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Central Banking by Committee

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  • Anne Sibert

Abstract

A small economics literature on monetary policy making by committee is complemented by the literature on groups in the other social sciences. I review some of this work, focusing on the effect of size on group performance and whether committees are more moderate than individuals. Studies document that an individual's effort decreases with group size unless their contributions can be identified and evaluated and that committee membership is polarizing, tending to make committees more extreme. A particularly harmful form of group polarization occurs when a striving for consensus causes members to stop paying sufficient attention to alternative actions. The literature suggests that monetary policy committees should have a clear objective, publish individual votes and not have many more than five members. They should be structured so that members do not act as part of a group, perhaps by having short terms in office and members from outside the central bank. External scrutiny of the decision-making process should be encouraged. Copyright 2006 Blackwell Publishing Ltd.

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Article provided by Wiley Blackwell in its journal International Finance.

Volume (Year): 9 (2006)
Issue (Month): 2 (08)
Pages: 145-168

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Handle: RePEc:bla:intfin:v:9:y:2006:i:2:p:145-168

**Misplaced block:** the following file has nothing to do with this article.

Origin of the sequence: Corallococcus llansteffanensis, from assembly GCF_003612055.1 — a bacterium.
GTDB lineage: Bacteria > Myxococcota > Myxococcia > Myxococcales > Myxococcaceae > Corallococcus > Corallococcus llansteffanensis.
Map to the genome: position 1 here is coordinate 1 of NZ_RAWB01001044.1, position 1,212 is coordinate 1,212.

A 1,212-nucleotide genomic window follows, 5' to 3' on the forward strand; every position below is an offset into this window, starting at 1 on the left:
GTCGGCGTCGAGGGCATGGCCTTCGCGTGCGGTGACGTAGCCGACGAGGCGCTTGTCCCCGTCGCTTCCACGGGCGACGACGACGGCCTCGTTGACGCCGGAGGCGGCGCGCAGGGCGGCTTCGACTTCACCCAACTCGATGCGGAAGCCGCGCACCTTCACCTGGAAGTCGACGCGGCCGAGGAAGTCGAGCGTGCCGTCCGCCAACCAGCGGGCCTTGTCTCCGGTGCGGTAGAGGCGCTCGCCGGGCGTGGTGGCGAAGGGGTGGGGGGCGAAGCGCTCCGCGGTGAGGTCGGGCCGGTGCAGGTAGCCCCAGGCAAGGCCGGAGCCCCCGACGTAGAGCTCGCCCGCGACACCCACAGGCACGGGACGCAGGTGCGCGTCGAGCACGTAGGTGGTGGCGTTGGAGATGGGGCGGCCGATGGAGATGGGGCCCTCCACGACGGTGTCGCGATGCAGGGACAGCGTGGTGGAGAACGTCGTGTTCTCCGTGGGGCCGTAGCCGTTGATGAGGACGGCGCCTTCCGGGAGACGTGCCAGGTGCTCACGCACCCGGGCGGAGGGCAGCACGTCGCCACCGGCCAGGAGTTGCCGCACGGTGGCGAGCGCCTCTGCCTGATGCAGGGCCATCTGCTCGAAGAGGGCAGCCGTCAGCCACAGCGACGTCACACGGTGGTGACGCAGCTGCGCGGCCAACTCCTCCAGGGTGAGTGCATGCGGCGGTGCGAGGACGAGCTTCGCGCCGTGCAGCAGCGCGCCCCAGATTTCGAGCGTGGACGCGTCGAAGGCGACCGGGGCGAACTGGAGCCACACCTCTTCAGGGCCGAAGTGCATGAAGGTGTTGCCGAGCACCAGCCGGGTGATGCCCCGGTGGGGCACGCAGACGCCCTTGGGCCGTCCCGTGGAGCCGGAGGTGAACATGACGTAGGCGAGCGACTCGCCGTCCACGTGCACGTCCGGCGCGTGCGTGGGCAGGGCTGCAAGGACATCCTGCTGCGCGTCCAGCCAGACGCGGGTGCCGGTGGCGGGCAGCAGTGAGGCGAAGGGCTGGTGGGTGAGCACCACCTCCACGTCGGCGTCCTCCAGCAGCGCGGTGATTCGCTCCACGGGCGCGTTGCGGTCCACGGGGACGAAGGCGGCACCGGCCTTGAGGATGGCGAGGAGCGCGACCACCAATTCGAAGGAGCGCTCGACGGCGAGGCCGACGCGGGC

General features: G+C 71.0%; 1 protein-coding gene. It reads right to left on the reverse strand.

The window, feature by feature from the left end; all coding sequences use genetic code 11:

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  1. Gerlach-Kristen, Petra, 2005. "Too little, too late: Interest rate setting and the costs of consensus," Economics Letters, Elsevier, vol. 88(3), pages 376-381, September.
  2. Hao Li & Sherwin Rosen & Wing Suen, 1999. "Conflicts and Common Interests in Committees," NBER Working Papers 7158, National Bureau of Economic Research, Inc.
  3. Sah, Raaj Kumar & Stiglitz, Joseph E, 1988. "Committees, Hierarchies and Polyarchies," Economic Journal, Royal Economic Society, vol. 98(391), pages 451-70, June.
  4. Lombardelli, Clare & Proudman, James & Talbot, James, 2005. "Committees Versus Individuals: An Experimental Analysis of Monetary Policy Decision Making," MPRA Paper 823, University Library of Munich, Germany.
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  11. Alan S. Blinder, 1999. "Central Banking in Theory and Practice," MIT Press Books, The MIT Press, edition 1, volume 1, number 0262522608, December.
  12. Akerlof, George A, 1991. "Procrastination and Obedience," American Economic Review, American Economic Association, vol. 81(2), pages 1-19, May.
  13. Christopher J. Waller, 2000. "Policy Boards And Policy Smoothing," The Quarterly Journal of Economics, MIT Press, vol. 115(1), pages 305-339, February.
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  1. Governance of bank supervision is central to its success
    by ? in Bruegel blog on 2012-08-31 10:06:28
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